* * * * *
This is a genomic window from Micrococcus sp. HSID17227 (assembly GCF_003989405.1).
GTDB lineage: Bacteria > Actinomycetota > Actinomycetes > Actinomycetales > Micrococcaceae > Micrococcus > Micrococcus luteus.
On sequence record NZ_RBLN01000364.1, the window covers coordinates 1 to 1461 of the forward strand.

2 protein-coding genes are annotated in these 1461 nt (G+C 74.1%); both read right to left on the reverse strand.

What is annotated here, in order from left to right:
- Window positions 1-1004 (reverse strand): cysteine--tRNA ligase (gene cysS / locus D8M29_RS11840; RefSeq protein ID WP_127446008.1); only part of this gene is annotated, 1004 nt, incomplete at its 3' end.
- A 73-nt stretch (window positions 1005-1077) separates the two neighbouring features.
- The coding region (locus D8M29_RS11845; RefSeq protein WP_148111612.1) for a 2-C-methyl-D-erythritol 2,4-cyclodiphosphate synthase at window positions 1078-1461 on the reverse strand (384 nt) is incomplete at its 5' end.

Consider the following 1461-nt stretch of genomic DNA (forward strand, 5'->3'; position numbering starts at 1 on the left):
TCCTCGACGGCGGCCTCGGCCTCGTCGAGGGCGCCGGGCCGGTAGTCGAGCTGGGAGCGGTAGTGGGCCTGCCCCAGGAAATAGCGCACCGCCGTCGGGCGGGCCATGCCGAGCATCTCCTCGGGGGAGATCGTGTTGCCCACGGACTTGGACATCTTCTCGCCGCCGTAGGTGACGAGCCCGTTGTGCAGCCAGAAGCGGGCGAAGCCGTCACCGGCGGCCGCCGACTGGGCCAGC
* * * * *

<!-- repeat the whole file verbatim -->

This is a genomic window from Micrococcus sp. HSID17227 (assembly GCF_003989405.1).
GTDB lineage: Bacteria > Actinomycetota > Actinomycetes > Actinomycetales > Micrococcaceae > Micrococcus > Micrococcus luteus.
On sequence record NZ_RBLN01000364.1, the window covers coordinates 1 to 1461 of the forward strand.

2 protein-coding genes are annotated in these 1461 nt (G+C 74.1%); both read right to left on the reverse strand.

What is annotated here, in order from left to right:
- Window positions 1-1004 (reverse strand): cysteine--tRNA ligase (gene cysS / locus D8M29_RS11840; RefSeq protein ID WP_127446008.1); only part of this gene is annotated, 1004 nt, incomplete at its 3' end.
- A 73-nt stretch (window positions 1005-1077) separates the two neighbouring features.
- The coding region (locus D8M29_RS11845; RefSeq protein WP_148111612.1) for a 2-C-methyl-D-erythritol 2,4-cyclodiphosphate synthase at window positions 1078-1461 on the reverse strand (384 nt) is incomplete at its 5' end.

Consider the following 1461-nt stretch of genomic DNA (forward strand, 5'->3'; position numbering starts at 1 on the left):
TCCTCGACGGCGGCCTCGGCCTCGTCGAGGGCGCCGGGCCGGTAGTCGAGCTGGGAGCGGTAGTGGGCCTGCCCCAGGAAATAGCGCACCGCCGTCGGGCGGGCCATGCCGAGCATCTCCTCGGGGGAGATCGTGTTGCCCACGGACTTGGACATCTTCTCGCCGCCGTAGGTGACGAGCCCGTTGTGCAGCCAGAAGCGGGCGAAGCCGTCACCGGCGGCCGCCGACTGGGCCAGC